DTLA in Black-and-White
Every time I return to LA, my sister and I make a list of everywhere we want to go together. It’s usually a mix of locations old and new. I was eager to return to Downtown LA, a place that surprised and delighted me last time; we intended to visit the Broad but were put off by the line that first day. (We returned the next.)
Instead, we went next door to the Walt Disney Concert Hall, an epic swoop of lines and reflective silver that was designed by Frank Gehry in his usual playful style. When it was first built in 2003, residents protested that the intense reflectiveness of the building was melting cars and killing dogs (no joke), but some of the surfaces were modified and now it’s a beacon of modernity in the heart of DTLA. We were mostly interested in taking pictures, curving ourselves into the shape of the building.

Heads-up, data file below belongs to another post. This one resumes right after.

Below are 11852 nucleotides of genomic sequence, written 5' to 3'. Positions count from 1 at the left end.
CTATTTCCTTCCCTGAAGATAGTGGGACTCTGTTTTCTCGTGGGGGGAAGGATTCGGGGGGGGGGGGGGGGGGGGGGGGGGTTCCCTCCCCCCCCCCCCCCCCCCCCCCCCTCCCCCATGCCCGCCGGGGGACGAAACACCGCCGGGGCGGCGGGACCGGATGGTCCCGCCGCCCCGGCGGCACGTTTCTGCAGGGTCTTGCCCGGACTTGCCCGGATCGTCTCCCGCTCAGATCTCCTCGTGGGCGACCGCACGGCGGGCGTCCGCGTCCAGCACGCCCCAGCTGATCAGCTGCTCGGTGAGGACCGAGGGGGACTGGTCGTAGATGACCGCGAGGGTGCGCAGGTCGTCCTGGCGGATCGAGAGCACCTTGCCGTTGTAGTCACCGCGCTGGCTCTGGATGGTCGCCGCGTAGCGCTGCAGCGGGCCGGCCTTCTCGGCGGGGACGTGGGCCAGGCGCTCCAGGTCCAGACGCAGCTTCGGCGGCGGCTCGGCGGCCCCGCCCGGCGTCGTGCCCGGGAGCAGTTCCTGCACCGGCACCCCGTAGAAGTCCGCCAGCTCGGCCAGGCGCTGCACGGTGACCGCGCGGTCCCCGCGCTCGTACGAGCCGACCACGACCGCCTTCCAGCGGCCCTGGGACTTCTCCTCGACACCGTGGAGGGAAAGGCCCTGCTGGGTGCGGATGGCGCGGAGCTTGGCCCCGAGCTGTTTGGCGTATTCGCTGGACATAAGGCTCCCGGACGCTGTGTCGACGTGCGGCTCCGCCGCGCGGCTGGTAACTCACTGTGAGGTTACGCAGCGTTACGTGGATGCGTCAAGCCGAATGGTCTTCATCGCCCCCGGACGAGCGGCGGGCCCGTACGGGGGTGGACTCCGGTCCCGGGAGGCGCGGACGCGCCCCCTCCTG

We wandered around the tall brick buildings and ornate theaters in the December sunshine, pausing at the Bradbury Building and buying presents at The Last Bookstore. I’ve written about the complexity of DTLA and my fascination with its history both cinematic and otherwise; this visit was just about spending time there, and less about chasing sights. And monochrome lets me remember that sunshiny LA is truly a city of noir.